• Chemistry: (K, Cs)Be4Al4(B, Be)12O28, Potassium Cesium Beryllium Aluminum Borate.
  • Class: Carbonates
  • Subclass: Borates
  • Uses: As mineral specimens and sometimes cut as a gemstone.
  • Specimens

Rhodizite is a rare potassium cesium beryllium aluminum borate mineral. Just its chemistry gives away its rarity. Specimens come from only a few areas: a couple of sites in the Ural Mountains, and a few sites in Madagascar. Rhodizite is remarkable for not only its chemistry but its bright adamantine luster and high degree of hardness. Both these properties lend themselves well to the fashioning of a gemstone. Rhodizite is too rare and generally lacks good color to be used often as a gemstone however.

Do not confuse rhodizite for other similar sounding minerals such as the silicate mineral rhodonite, the carbonate mineral rhodochrosite or the silicate mineral rhodesite. They may sound alike but they are actually very different!


  • Color is colorless to white or gray and also with pale tints of yellow.
  • Luster is vitreous to adamantine or silky.
  • Transparency: Crystals are transparent to translucent.
  • Crystal System is isometric.
  • Crystal Habits include dodecahedral crystals and embedded grains.
  • Cleavage is absent.
  • Hardness is 8
  • Specific Gravity is approximately 3.3 - 3.4 (slightly above average for translucent minerals)
  • Streak is white.
  • Other Characteristics: Index of refraction is 1.69 .
  • Associated Minerals include the red tourmaline elbaite.
  • Notable Occurrences include Antandrokomby, the Sahatany Valley of the Antisarabe area and Manjakandriana, Madagascar and Sarapulsk and Schaitansk, Mursinsk in the Urals Mountains of Russia.
  • Best Field Indicators are crystal habit, color, associations, locality, lack of cleavage and the unusually high degree of hardness.
RHODIZITE specimens:
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RHODIZITE specimen rhz-1
$ 200.00
Dims: 1.4" x 1.1" x 0.8" (3.6 x 2.8 x 2.0 cm)
Wt: 22.1 g
Sahatany Valley, Antisarabe area, Madagascar
When I first saw this odd thumbnail specimen, I thought that it was just another green grossular specimen. Not so! It is actually a rare borate mineral that has a similar color and structure to that of the garnet family. There are 3 discernable crystals on this specimen. The largest has dimensions of 0.6 x 0.5 x 0.5" (1.5 x 1.3 x 1.3 cm) and shows moderate damage in the form of a scuffed, missing point. Other than that, it is in good condition and shows a rather warped variation of the isometric system that I cannot identify. Its edges are sharp and its faces are clean- some show a dull, waxy luster, whereas others have a much brighter, pearly luster. These brighter faces also show triangular growth patterns that are quite subtle but detailed (see the close-up image). The crystals are all a pale green in color and appear to be heavily internally fractured- they are only moderately to dimly translucent. The smaller crystals do not exceed 0.1" (3 mm) in any dimension. One of these has a rather odd, triangular dipyramidal form; I would have expected it to be octahedral. They rest on a base that appears to be made up of both smoky quartz and some type of feldspar.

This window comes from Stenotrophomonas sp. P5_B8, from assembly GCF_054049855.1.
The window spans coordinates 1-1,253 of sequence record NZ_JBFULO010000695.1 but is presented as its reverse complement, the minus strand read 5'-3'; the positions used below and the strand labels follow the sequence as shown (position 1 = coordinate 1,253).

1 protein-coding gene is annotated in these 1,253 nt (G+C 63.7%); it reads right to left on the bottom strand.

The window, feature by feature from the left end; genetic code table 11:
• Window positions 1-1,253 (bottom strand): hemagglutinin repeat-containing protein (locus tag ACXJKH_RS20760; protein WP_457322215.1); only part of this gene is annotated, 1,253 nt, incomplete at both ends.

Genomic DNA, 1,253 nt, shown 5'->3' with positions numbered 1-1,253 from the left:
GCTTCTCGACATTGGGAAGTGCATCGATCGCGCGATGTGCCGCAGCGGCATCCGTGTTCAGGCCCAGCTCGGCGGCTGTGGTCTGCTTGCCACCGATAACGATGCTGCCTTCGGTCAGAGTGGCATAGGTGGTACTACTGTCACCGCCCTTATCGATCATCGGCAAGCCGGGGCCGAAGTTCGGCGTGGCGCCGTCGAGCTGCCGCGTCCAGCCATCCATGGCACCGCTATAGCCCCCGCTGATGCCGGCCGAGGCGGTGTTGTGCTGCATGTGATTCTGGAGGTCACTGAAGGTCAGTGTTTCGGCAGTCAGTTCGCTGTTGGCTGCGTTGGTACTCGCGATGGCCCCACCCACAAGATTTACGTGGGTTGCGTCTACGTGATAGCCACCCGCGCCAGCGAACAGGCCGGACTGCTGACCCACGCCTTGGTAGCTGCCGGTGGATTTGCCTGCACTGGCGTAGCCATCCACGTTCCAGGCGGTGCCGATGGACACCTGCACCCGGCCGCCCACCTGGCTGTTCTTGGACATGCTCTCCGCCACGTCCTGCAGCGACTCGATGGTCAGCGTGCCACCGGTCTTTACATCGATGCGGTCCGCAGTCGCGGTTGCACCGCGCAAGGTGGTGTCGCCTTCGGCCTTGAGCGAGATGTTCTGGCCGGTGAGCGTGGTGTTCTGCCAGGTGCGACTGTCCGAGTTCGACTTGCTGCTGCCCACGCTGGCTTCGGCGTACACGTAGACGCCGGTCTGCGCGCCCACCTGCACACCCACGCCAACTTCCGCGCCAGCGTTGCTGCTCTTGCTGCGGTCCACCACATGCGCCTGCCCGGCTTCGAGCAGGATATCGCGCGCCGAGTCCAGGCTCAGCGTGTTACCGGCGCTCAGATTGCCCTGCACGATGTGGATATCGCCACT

no photo
rhz-1 ($200.00)
Sahatany Valley, Antisarabe area, Madagascar
RHODIZITE specimen rhz-2
$ 190.00
Dims: 1.4 x 1.1 x 1.0" (3.6 x 2.8 x 2.5 cm)
Wt: 25.1 g w/ base
Sahatany Valley, Antisarabe area, Madagascar
At least two intergrown Rhodizite crystals rest on the quartz base of this thumbnail specimen. The smaller one is mostly intergrown with the larger- its visible dimensions are 0.3 x 0.3 x 0.1" (9 x 8 x 2 mm). The other crystal is much larger, measuring 0.9 x 0.6 x 0.5" (2.3 x 1.5 x 1.3 cm), so I will concentrate on it. Its cubic-based form is highly warped, and appears to be a combination of the octahedral and the dodecahedral forms. Nonetheless, its edges are still well-defined and its faces are lightly striated but clean, and possess a very dull, waxy luster. It has a uniform, pale green coloration and is mostly translucent, though there are a few visible patches of faint transparence. The quartz base on which it formed is badly broken, but has definite crystal form. It is hot-glued onto a flat, square acrylic base.
no photo
rhz-2 ($190.00)
Sahatany Valley, Antisarabe area, Madagascar
RHODIZITE specimen rhz-3
$ 49.00
Dims: 0.5 x 0.4 x 0.4" (1.3 x 1.1 x 0.9 cm)
Wt: 2 g
Ambalanilaifotsy, Fenoarive, Ambatofinandrahana, Madagascar
This small thumbnail specimen consists of a single, loose Rhodizite crystal. This crystal is in fair condition, showing considerable damage, and has a warped, incomplete dodecahedral form. Its pale, yellow-green color and dull pearly luster are standard for its species, and it is translucent and cloudy. The crystal is affixed to a flat, acrylic base with a removable putty.
no photo
rhz-3 ($ 49.00)
Ambalanilaifotsy, Fenoarive, Ambatofinandrahana, Madagascar
RHODIZITE specimen rhz-4
$ 48.00
Dims: 1.0 x 0.9 x 0.8" (2.4 x 2.2 x 2.0 cm)
Wt: 0.4 oz. (10 g)
Sahanivotry, south of Antsirabe, Madagascar
This thumbnail piece consists of at least one nearly complete Rhodizite crystal that is partly embedded in a rusty base rock. This crystal has dimensions of about 0.4 x 0.4 x 0.3" (9 x 9 x 7 mm) and is in good condition, showing a small amount of fresh damage on its front. Its octahedral form is obviously warped in some areas but still very good, showing some interesting secondary faces. Its dull yellow color and pearly luster are standard for the specie, and it is transparent but only dimly clear due to many internal fractures and inclusions. Other Rhodizite crystals appear to be present in the host rock, but these are generally badly broken and incomplete. The piece is affixed inside a plastic thumbnail box.
no photo
rhz-4 ($ 48.00)
Sahanivotry, south of Antsirabe, Madagascar


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